Today the public vote has gone live for the UK Blog Award nominations with the winner to be announced in 2018. I am absolutely delighted to have been nominated for the second year ( I don’t know who nominated me but thank you!). Winning is always lovely but I’m so pleased to be recognised and nominated! You can vote for my blog to win here:
“My blogging journey”
I first started reading educational blogs when I joined Twitter in 2015. I had no idea teachers were using Twitter for professional development. I feel naive to admit I had no idea teachers were actually blogging about what they do in their classroom. The first bloggers I read were Ross Morrison McGill aka Teacher Toolkit and Mark Anderson aka ICTEvangelist. In 2015 they were already experienced and well known educational bloggers. I was so impressed by their blogs and I loved how I could read blogs on a regular basis – as they weren’t time-consuming and a great source of useful free CPD. After sharing ideas and resources on Twitter I was asked to write some guest posts for other bloggers and educational magazines. My partner then encouraged me to set up on my own educational blog. I was reluctant to do this for a long time because I thought hosting a blog/website would be much more difficult than it actually is and I also didn’t think I had anything to share or write about. A year later and there are over 50 blog posts on this site!
Why I enjoy blogging …
- Blogging is a wonderful method to reflect on your teaching practice. I write about resources/strategies I have used in my classroom and unlike Twitter I am not restricted to a word limit!
- It has improved my literacy skills! As a historian literacy skills are of course very important ( years of writing long extended answers and essays as a History student) but posting my blogs so publicly has made me realise and value the importance of drafting. I never rush a blog post and hit publish! I take my time and read my posts again and again often spotting typo and spelling/grammar errors that I then self-correct. When I read my old blogs from over a year ago I can see the obvious difference in my style of writing. I am constantly improving as a writer, as a result of continued regular reading and blogging.
- Showcasing my pupils work to the world! I am very proud of the work and progress that my pupils achieve. Through blogging, I am able to share their wonderful examples of work with the rest of the world!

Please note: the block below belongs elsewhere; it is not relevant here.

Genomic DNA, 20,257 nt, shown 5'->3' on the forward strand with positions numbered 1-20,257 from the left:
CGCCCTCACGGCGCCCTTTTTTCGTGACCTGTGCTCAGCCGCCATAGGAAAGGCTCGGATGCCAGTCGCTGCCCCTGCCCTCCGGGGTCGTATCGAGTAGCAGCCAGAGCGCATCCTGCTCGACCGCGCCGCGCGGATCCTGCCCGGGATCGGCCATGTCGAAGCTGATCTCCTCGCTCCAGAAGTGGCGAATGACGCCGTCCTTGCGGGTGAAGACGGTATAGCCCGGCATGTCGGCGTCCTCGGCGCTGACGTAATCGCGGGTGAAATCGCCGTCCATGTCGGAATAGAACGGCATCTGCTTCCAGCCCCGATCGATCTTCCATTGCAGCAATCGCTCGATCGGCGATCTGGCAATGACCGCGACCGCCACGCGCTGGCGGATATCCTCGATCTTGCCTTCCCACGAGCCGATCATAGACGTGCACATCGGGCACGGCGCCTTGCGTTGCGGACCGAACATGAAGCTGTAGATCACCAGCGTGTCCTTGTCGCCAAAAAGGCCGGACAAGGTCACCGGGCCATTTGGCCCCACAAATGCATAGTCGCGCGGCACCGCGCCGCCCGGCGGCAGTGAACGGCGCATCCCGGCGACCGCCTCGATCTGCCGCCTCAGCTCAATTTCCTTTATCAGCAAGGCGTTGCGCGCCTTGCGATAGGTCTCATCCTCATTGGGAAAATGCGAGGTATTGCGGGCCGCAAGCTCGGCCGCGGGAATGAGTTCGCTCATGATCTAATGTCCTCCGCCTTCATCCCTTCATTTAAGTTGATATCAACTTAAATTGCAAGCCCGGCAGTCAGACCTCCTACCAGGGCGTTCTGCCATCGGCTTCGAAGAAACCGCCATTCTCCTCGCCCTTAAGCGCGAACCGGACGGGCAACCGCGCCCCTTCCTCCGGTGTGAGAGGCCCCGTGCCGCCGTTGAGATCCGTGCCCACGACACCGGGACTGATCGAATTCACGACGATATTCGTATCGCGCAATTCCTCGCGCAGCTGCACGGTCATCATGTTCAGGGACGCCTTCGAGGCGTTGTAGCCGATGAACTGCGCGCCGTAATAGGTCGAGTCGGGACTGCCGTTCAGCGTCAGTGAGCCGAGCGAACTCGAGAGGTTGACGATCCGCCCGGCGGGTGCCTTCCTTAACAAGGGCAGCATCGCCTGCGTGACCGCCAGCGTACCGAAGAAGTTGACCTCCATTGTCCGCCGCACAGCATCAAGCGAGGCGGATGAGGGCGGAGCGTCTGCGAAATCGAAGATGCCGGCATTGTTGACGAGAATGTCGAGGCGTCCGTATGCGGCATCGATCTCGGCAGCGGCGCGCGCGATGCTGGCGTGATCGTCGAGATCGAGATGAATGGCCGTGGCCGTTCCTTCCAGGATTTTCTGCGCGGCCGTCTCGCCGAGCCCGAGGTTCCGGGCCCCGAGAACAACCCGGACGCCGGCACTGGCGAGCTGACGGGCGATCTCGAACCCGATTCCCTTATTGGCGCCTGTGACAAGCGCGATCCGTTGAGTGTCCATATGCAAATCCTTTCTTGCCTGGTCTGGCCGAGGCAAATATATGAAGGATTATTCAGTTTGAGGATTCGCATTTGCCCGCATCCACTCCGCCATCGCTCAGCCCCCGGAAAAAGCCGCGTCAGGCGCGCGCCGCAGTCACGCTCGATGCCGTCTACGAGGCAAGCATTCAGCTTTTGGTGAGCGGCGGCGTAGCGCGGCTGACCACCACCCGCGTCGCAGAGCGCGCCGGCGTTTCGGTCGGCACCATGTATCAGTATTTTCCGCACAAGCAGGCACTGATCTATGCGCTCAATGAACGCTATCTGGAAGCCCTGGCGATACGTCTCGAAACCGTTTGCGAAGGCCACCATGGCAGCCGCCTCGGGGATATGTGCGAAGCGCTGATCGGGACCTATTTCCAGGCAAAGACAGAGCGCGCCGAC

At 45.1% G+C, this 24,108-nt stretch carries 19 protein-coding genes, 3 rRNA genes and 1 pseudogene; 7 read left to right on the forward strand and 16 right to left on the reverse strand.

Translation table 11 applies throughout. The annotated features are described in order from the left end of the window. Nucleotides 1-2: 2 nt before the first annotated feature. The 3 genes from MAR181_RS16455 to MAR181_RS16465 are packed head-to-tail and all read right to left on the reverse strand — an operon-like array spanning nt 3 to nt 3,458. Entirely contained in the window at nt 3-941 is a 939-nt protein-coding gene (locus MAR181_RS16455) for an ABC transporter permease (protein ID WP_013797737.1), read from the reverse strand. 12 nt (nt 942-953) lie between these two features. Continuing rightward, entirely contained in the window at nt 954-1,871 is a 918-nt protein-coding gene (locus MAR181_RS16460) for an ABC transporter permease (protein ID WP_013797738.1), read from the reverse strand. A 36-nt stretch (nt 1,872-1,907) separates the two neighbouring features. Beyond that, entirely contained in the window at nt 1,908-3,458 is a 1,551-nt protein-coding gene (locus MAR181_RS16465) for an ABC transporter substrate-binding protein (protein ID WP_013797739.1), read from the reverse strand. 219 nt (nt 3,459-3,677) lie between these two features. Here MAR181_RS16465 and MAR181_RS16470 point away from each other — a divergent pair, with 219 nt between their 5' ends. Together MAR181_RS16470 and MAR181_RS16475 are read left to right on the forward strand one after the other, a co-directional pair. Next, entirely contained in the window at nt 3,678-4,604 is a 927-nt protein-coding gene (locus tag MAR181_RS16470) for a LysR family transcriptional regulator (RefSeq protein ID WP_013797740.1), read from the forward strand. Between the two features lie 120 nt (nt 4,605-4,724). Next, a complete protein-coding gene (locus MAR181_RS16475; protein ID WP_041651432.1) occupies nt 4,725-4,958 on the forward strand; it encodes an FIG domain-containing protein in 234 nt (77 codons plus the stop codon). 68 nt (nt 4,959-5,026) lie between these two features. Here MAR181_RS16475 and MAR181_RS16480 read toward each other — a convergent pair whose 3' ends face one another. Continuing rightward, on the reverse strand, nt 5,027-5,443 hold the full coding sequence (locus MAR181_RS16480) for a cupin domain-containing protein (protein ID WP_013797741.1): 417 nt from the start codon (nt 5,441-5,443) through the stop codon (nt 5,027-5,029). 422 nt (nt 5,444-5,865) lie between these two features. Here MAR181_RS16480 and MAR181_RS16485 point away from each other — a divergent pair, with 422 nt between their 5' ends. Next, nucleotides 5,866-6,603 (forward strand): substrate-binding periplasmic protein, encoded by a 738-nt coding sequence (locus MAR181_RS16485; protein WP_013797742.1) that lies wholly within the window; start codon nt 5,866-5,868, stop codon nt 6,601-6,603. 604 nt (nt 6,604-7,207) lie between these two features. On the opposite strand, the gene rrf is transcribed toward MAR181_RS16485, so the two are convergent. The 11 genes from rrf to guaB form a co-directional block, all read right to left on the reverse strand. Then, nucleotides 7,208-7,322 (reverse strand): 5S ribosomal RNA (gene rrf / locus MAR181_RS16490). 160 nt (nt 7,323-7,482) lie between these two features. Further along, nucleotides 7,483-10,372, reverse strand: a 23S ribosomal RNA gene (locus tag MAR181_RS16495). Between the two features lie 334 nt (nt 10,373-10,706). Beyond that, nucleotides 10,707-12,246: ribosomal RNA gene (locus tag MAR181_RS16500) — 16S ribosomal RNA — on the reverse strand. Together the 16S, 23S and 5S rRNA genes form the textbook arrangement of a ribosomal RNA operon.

- I actually find blogging relaxing and enjoyable! I don’t blog as much as I would like to, especially in recent months as I am now focusing on writing my first book, but when I do blog I really enjoy it. I like to go to Starbucks (I have my own regular table and the staff know me well!) and I type away at my Mac (I compare myself to Carrie Bradshaw although writing about completely different topics!). Blogging doesn’t feel like work because it simply isn’t! I can blog whenever I want, there are no deadlines or pressure and that makes it enjoyable. I love my job (hence Love to teach!) and now I love writing about teaching too.
Why vote me?
- I share ideas and resources with the hope to inspire others and that teachers can use or adapt my resources to use in their own classroom with their pupils.
- Lovetoteach – the name for my blog and hopefully my enthusiasm, passion and dedication for the profession shines through on this site. I don’t use my blog as an opportunity to rant, moan or complain about the education system or policies ( although I am not critical of those that do challenge and express their opinions, they are much braver than I am!). My blog is all about sharing and reflecting.
- All my ideas and resources are original or otherwise credited to those teachers.
- There is a wide variety on my site with posts covering Edtech, literacy, History teaching, CPD, teaching internationally and more. Hopefully, there will be something on my website for every educator.
- If you don’t want to vote for me then may I suggest voting for Victoria Hewitt – MrsHumanities for her wonderful blog which includes her honest and open struggles with teaching and how she has overcome them to achieve great success as well as her mission to replace marking with feedback!